The most important lesson my dad has taught me in my luthier journey is to be patient. There is no such thing as perfection, but keep working and redoing things until it is as close as it can be. Mistakes happen, and things don't always go how you expect them to on the first try and that is ok, just fix it. No one exercises such patience like Wayne Henderson though. While I try to emulate his calm, 'we will just fix it' attitude when things like this happen, I tend to fall a bit short, at least for a few minutes before I collect myself and make a new plan. I am a type A planner, you see, and when my plans break and my contingencies have been exhausted as well, I tend to freak out, or at any rate, have to take an extra beta blocker.
This week has tried my patience time and again but I am quite proud to say that I only took several minutes to decide on a new plan and dealt with each situation as it came, mostly because I had no other choice. My dad has been teaching a guitar class this week and hasn't been working in the shop so I have had to fix my own problems without the 'we will fix it' safety net usually set in place for me. The reason I had such and unusually tight schedule is because these particular instruments are heading to their new homes in Juneau and Anchorage, Alaska. I typically set a tentative timeline for finishing instruments once I begin them, but in this case the timeline was set by Alaska Airlines so things had to be completed on a certain date.
If you don't know this about me, Juneau, Alaska is just about my very favorite place on this planet. (Maybe only slightly second to Haw Orchard Mountain in Grayson Highlands State Park.) One summer in undergrad, as part of my Outdoor Leadership minor I was working toward at NC State, I decided to apply for a plethora of outdoor jobs sprinkled all over the country and was then hired by a kayak guiding company based in Juneau. That summer and the summer following when I returned to work for a glacier guiding company were truly the best I have ever had. I grew as a person, learned my limits, and met some of the best people I could imagine. I am so excited to head back there next week and show Nick where I used to work and play. The time couldn't come any quicker though, now that my ukuleles are (finally) ready to go to their new homes. Hm, maybe my dad's rule of practicing patience will prove to be helpful in many aspects of life.
|Stars of the Alaska flag on 12th fret|
Before you go, I want to share a little something with you. Below is an excerpt from an email I sent to my friends and family the week in May that I began working in Juneau that first summer. I was searching my email for 'Alaska Air' to send my itinerary to some friends, and this one popped up as a potential match for my search. While it has nothing to do with guitars or ukuleles, I hope you enjoy a little snippet of my time there, so you can more fully appreciate my excitement upon returning to the great white north next week.
I started my job on Friday. The weather was chilly but not too cloudy. I had about 5 minutes to learn how to drive a trailer and be a tour guide. Saturday was my fist official day of work.That day I shadowed a seasoned guide leading a group then she had me lead the second group. The cove we paddle to amazingly beautiful, with a fantastic view of the Menedenhall Glacier in the distance. The water is definitely freezing since it is primarily runoff from the glacier, but the sun really warms up the air.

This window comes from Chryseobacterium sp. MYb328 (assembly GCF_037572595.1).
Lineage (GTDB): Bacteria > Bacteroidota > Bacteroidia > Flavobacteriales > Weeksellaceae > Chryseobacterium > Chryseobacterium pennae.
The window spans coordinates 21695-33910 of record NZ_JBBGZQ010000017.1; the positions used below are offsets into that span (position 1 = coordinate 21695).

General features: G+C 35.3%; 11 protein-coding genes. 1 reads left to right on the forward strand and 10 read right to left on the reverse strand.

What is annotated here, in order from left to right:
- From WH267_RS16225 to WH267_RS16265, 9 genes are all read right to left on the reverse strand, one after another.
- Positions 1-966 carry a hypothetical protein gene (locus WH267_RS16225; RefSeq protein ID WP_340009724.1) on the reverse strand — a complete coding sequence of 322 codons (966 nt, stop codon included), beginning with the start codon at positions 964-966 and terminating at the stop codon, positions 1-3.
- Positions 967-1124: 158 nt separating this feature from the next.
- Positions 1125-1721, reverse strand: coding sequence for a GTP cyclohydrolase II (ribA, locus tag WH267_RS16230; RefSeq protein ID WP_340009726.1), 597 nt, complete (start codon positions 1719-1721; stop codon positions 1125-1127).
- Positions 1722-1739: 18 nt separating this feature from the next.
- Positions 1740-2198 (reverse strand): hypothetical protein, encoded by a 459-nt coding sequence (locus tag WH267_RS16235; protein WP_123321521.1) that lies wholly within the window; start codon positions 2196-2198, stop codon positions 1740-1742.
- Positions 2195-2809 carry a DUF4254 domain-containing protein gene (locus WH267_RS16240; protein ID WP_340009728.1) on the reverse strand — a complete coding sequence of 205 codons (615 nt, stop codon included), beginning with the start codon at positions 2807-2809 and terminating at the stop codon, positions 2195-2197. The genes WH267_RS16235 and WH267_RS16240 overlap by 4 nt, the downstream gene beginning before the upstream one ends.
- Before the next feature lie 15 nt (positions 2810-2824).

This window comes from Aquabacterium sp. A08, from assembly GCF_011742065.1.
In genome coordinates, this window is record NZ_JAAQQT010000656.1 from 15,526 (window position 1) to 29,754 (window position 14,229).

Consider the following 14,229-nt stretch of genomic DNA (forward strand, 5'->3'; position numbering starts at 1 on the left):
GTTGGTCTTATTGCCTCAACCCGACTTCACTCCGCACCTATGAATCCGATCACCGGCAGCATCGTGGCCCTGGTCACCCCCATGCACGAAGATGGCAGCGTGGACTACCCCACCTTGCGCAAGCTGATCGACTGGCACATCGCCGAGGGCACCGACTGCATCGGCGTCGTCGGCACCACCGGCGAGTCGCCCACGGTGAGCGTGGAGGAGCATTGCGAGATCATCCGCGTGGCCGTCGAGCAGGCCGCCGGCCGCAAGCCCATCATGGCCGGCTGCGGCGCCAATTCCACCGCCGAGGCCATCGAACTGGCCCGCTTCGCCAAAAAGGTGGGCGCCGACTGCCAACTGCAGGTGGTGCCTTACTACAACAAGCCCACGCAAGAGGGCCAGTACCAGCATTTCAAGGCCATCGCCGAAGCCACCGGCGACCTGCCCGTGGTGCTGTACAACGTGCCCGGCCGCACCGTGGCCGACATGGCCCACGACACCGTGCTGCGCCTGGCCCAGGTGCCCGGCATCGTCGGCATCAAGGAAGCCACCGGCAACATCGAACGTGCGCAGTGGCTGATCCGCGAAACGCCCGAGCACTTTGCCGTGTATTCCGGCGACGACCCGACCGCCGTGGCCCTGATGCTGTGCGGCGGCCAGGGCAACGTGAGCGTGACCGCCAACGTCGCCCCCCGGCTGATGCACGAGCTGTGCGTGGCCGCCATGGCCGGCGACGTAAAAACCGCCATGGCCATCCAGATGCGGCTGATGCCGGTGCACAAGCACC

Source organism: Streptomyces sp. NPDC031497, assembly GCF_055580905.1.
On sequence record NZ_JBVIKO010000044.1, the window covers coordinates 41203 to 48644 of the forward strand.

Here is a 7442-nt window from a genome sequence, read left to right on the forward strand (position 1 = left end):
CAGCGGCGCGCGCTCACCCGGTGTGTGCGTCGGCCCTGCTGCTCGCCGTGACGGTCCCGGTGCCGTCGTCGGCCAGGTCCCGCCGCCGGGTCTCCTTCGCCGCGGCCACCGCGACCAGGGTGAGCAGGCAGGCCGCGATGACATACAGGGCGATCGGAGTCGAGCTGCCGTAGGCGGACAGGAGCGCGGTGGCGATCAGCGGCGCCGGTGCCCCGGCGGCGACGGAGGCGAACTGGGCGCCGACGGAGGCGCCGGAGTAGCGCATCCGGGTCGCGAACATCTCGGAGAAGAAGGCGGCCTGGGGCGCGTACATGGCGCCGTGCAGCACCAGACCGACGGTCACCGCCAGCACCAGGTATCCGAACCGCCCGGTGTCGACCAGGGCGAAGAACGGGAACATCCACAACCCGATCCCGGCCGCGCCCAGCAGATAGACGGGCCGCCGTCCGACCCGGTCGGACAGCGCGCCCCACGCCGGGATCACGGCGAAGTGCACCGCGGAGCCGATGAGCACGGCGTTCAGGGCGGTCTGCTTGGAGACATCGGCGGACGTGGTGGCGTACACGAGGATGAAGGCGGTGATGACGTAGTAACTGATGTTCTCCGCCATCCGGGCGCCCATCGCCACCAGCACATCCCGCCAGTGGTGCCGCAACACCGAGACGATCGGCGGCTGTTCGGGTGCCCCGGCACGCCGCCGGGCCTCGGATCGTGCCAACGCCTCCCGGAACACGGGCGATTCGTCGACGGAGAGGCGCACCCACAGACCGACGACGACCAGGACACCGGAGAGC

As I lead my first group of tourists across the water, I attempted to rattle off some Alaska trivia. Unfortunately the only information I have retained so far are the strange random bits since I had about the time one spends picking out paper towels at the grocery store to learn the tidbits from a sheet of paper the company provided. So, now these people are aware that the whole of Alaska can hold 420 Rhode Islands...And Douglas Island (the smaller island running parallel to Juneau proper that we set off from each day) is named after the Bishop of Salisbury.
Yesterday the esteemed raft guides were not available to drive the chase boat, an unnecessary piece of equipment that is mostly there for the client's peace of mind, so I had to do that. Driving a motorboat around was a new experience. I learn I don't enjoy boats with motors very much. The Life of Pi, the book I had borrowed from the library downtown and what was enjoying while waiting for someone to overturn so I could race the chase boat gallantly over to them and pluck them from the water, dropped into the unpleasant mixture of gasoline and water that permanently sloshes in a vestibule next to the steering column of this ghastly vehicle. I am quite sure the library will not accept a book returned sopping with gasoline, therefore I will have to purchase it but won't be able to finish it without getting high on fumes. I have decided that, while more labor intensive, kayaking is significantly more enjoyable to chase boating.
Anyway, all little blips aside I am enjoying the new adventure here in Juneau. The weather has been amazing so far-it is beautiful and sunny at the moment. I hope it stays like this for a while but I won't get too comfy just in case it takes a turn for the rainy and cold. Perhaps then I will find a more pressing need for the rubber boots I was ordered to purchase immediately upon touching down in Juneau. Looking forward to more excitement as my adventure here continues!
|Fritz Cove, my office as a kayak guide. We would paddle from the beach one the left of the picture to the islands and river on the ride side of the picture. The river is murky colored because it is 37 degree glacier runoff which is filled with silt.|
|Ice caves at the Mendenhall glacier. Representing a Henderson Festival shirt. And my sunglasses that toppled overboard...|